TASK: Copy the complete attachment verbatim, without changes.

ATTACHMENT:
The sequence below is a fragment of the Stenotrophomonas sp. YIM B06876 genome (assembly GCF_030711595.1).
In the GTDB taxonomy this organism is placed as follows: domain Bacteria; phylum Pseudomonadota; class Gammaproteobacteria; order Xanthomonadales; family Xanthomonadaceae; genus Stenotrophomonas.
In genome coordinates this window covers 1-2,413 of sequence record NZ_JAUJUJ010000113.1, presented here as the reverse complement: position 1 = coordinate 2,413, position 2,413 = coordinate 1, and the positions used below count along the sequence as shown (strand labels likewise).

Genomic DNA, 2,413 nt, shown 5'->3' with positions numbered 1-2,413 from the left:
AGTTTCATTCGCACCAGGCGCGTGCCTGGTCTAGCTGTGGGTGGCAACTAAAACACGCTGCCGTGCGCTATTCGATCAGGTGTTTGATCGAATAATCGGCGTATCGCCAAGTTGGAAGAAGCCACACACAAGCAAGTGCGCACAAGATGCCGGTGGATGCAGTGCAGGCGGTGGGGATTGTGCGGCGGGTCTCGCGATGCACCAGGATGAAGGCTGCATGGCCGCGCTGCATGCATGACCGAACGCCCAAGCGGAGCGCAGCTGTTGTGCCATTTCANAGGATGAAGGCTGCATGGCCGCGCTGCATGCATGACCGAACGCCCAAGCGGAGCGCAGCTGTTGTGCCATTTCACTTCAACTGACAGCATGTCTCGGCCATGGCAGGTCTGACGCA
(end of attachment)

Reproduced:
The sequence below is a fragment of the Stenotrophomonas sp. YIM B06876 genome (assembly GCF_030711595.1).
In the GTDB taxonomy this organism is placed as follows: domain Bacteria; phylum Pseudomonadota; class Gammaproteobacteria; order Xanthomonadales; family Xanthomonadaceae; genus Stenotrophomonas.
In genome coordinates this window covers 1-2,413 of sequence record NZ_JAUJUJ010000113.1, presented here as the reverse complement: position 1 = coordinate 2,413, position 2,413 = coordinate 1, and the positions used below count along the sequence as shown (strand labels likewise).

Genomic DNA, 2,413 nt, shown 5'->3' with positions numbered 1-2,413 from the left:
AGTTTCATTCGCACCAGGCGCGTGCCTGGTCTAGCTGTGGGTGGCAACTAAAACACGCTGCCGTGCGCTATTCGATCAGGTGTTTGATCGAATAATCGGCGTATCGCCAAGTTGGAAGAAGCCACACACAAGCAAGTGCGCACAAGATGCCGGTGGATGCAGTGCAGGCGGTGGGGATTGTGCGGCGGGTCTCGCGATGCACCAGGATGAAGGCTGCATGGCCGCGCTGCATGCATGACCGAACGCCCAAGCGGAGCGCAGCTGTTGTGCCATTTCANAGGATGAAGGCTGCATGGCCGCGCTGCATGCATGACCGAACGCCCAAGCGGAGCGCAGCTGTTGTGCCATTTCACTTCAACTGACAGCATGTCTCGGCCATGGCAGGTCTGACGCA